And that's a big part of Delicate Steve - the mystical synergy that music can have with life. It's why the new album is called Positive Force. "I want to put out a positive feeling," says Steve. "It's so much more fun to get people all excited and uplifted."

And like its predecessor, 2010's also aptly titled Wondervisions, Positive Force really is uplifting, straight outta the idyllic, tree-lined streets of Steve's hometown of Fredon, deep in rural New Jersey, where he wrote and recorded this album. (Listen closely and you can hear the local crickets in a couple of songs.) Maybe it's a little more burnished, leisurely and cunningly layered this time, but there's still that winsome Delicate Steve charm, by turns tender and triumphant, of songs like "Big Time Receiver" or "Afria Talks to You." These are eleven soulful, unabashedly heartfelt variations on the theme of joie de vivre, and each of them is kind of irresistible.

Steve not only played all the instruments on the album - very much including the lyrical and virtuosic guitar that defines the album - but he recorded the entire thing, and mixed it too. And that's all very impressive, but the thing to remember is, Steve is first and foremost a songwriter. His compositions have verses and choruses and sometimes even bridges. It's just that he doesn't happen to be a vocalist. So he gets his guitar to do that. That's why, funnily and miraculously enough, this is instrumental music you can sing along to.

Actually, a few songs do have vocals - besides "Two Lovers," there's "Big Time Receiver," "Touch," and "Redeemer." (Steve sings, joined occasionally by Christian Peslak and Mickey Sanchez from the crackerjack Delicate Steve live band) And even then, the human voice is just another instrument. "As guitar-driven as this album might be," Steve says, "I didn't want it to feel like an instrumental record. I wanted it to have a more encompassing thing, so it couldn't be called instrumental." So Steve calls it wordless music.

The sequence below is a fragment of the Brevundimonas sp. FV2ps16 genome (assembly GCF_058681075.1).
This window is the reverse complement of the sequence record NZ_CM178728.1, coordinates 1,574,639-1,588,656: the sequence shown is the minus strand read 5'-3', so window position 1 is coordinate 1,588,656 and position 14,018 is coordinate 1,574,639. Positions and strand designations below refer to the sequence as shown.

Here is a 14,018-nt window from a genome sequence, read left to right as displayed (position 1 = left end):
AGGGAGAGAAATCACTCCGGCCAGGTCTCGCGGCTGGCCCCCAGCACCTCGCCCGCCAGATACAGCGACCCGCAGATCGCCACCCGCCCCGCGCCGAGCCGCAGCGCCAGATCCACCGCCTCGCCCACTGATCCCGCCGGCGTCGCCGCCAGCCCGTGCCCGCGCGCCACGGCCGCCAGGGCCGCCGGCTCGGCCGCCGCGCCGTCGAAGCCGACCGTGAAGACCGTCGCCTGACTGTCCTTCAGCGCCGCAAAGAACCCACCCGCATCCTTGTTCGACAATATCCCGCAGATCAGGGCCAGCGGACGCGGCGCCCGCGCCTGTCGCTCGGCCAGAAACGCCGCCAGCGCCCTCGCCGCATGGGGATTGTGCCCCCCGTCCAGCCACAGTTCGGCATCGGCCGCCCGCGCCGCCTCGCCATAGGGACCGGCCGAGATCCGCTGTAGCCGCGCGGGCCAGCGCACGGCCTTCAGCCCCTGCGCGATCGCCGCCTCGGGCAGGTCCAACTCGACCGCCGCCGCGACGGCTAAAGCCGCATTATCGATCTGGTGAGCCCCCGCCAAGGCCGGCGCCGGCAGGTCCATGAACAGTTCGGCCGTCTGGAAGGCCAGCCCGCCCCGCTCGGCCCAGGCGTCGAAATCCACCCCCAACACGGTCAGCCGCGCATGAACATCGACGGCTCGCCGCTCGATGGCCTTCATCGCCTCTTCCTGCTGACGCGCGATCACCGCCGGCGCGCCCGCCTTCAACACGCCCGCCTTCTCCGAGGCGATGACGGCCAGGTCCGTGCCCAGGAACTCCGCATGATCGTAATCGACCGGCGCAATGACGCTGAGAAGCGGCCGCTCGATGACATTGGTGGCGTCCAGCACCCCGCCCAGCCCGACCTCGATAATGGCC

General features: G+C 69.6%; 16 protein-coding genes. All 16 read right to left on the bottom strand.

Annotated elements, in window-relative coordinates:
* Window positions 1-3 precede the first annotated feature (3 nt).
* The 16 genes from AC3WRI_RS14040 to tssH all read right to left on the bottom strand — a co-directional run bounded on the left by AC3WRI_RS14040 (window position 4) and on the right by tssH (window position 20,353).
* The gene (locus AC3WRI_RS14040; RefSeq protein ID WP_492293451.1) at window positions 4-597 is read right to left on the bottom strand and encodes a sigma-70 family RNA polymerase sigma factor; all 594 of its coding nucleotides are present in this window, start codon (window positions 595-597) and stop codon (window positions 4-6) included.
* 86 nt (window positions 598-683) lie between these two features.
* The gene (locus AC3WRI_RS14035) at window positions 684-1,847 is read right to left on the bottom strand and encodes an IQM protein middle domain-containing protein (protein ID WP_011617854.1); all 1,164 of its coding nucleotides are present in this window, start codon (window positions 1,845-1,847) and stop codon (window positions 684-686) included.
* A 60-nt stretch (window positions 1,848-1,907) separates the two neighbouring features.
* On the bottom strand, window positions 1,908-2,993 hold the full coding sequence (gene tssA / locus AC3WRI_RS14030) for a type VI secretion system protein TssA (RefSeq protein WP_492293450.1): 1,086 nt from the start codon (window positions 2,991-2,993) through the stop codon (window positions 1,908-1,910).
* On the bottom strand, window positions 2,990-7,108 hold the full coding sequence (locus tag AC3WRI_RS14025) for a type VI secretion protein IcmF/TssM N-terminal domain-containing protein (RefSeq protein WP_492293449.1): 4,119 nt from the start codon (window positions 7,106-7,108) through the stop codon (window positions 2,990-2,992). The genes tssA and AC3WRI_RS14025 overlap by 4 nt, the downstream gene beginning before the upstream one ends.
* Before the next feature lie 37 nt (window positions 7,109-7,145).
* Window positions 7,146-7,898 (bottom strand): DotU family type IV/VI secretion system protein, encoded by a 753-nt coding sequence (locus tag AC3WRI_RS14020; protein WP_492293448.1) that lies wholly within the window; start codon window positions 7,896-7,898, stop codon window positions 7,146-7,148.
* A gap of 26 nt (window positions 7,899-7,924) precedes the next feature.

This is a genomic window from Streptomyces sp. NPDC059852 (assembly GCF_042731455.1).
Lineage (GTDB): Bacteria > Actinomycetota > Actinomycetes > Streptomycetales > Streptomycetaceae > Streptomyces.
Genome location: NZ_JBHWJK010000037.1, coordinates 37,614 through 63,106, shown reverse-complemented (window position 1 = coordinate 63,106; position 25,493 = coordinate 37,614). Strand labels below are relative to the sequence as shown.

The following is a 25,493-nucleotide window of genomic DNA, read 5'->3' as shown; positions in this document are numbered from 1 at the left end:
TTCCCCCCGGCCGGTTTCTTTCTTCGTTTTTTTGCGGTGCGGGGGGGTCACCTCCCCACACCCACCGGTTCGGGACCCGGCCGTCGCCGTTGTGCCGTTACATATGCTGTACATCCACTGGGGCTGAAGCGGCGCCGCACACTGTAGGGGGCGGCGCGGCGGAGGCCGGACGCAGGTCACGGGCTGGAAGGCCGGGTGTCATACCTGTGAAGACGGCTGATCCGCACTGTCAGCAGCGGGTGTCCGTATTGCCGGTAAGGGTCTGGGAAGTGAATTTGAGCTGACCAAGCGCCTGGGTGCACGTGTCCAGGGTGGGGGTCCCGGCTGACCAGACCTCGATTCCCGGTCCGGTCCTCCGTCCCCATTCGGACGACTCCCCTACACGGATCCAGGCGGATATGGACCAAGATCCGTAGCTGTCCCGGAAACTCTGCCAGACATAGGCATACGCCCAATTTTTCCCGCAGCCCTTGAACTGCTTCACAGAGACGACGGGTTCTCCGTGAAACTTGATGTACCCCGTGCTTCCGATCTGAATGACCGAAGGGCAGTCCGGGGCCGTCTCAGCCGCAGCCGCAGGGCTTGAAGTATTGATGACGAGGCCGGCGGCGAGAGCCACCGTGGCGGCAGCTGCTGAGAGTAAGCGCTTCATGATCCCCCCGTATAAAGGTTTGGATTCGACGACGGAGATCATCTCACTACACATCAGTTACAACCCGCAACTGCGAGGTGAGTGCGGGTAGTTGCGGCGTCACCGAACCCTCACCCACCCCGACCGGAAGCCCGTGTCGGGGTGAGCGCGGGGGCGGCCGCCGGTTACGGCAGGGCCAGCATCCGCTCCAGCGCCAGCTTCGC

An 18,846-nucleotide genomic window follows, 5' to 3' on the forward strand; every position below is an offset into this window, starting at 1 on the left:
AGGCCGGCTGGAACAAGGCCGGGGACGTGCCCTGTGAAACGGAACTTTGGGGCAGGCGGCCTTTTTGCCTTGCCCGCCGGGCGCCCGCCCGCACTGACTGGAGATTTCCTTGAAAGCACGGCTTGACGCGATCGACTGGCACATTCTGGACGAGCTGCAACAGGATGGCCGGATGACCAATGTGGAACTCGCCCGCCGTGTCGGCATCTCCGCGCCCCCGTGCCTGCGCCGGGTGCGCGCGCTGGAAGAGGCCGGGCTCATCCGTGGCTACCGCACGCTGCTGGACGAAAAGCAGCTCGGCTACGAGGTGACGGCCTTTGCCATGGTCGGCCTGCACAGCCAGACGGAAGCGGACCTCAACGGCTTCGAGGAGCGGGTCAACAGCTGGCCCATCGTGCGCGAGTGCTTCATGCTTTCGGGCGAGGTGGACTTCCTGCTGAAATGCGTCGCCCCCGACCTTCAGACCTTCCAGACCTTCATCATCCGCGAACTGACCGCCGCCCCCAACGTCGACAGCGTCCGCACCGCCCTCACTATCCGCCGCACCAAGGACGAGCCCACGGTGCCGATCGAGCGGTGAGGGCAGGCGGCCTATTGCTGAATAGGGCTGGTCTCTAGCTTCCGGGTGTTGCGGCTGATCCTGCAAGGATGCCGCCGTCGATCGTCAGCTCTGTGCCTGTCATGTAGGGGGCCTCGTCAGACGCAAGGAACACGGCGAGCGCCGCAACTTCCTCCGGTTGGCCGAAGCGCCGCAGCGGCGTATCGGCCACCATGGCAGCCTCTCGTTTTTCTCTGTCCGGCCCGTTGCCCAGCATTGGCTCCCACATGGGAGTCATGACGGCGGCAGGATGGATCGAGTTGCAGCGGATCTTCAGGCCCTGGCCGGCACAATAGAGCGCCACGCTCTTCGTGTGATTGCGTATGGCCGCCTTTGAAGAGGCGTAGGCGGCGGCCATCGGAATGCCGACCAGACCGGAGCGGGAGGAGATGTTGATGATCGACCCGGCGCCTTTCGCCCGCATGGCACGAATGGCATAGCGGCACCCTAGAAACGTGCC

But where on earth does this wordless music come from? Steve says the inspirations for Positive Force included a bunch of classic rock, like Jimi Hendrix, the Beatles, Crosby, Stills & Nash, and the Kinks. You can hear the Beach Boys in "Love," the title of "Afria Talks to You" is a deliberately misspelled reference to Sly Stone, the guitar playing on "Tallest Heights" is Steve's tribute to Michael Jackson's vocal style, and "Luna" is a tribute to Miles Davis. Steve's ultra-expressive, melodic slide work hails back to Derek & the Dominos and George Harrison, and I hear some serious proto-Delicate Steve in Santana's sublime "Samba Pa Ti," not to mention various Afro-pop and all reggae's sunsplashed variations.

But there's a futuristic gleam to Delicate Steve that deletes all comparison to just about anything except maybe contemporaries like Yeasayer, Ratatat and the late, great Ponytail. Yeasayer's Anand Wilder, a big Delicate Steve fan, said the music reminded him of early '80s stuff by French-Beninese musician Wally Badarou, who also made bright, upbeat music drenched in ecstatic sunshine. (That explains the title of "Wally Wilder.")

You might notice the hot licks all over Positive Force. Or you might not, since they're so tastefully deployed. That's a big reason why Steve has become a go-to guitarist in the New York-area underground. One night in December last year, he played at downtown NYC avant music club the Stone with a riveting side project by Anand Wilder - and he was so great that the next band, which featured members of Javelin, Man Man and Cibo Matto, asked him to sit in. In 2011, he did an exquisite collaborative single with the great Brooklyn band Callers, sat in with Nat Baldwin from Dirty Projectors, Akron/Family, Fang Island, Janka Nabay, Yellow Ostrich and Ra Ra Riot, and that May, the Delicate Steve live band backed up Sonic Youth's Lee Ranaldo and Les Savy Fav's Tim Harrington on some smokin' Minutemen covers at yours truly's Our Band Could Be Your Life tribute concert in New York.

All this stuff happens not just because Steve is a splendid musician but because he and his music exude what we call in the business "a good vibe." That feeling permeates every nook and cranny of this record. In a world that does its level best to validate every bitter, cynical thought you've ever had, Positive Force is, in its own delightful way, provocative - it challenges you to accept unqualified sweetness and warmheartedness. "The world is already so full of stuff," Steve observes. "So if you're going to put something in, why not make it something good, instead of adding more negativity. That's part of the mission statement."
Venue Information:
Warsaw
261 Driggs Ave.
Brooklyn, NY, 11222
http://www.warsawconcerts.com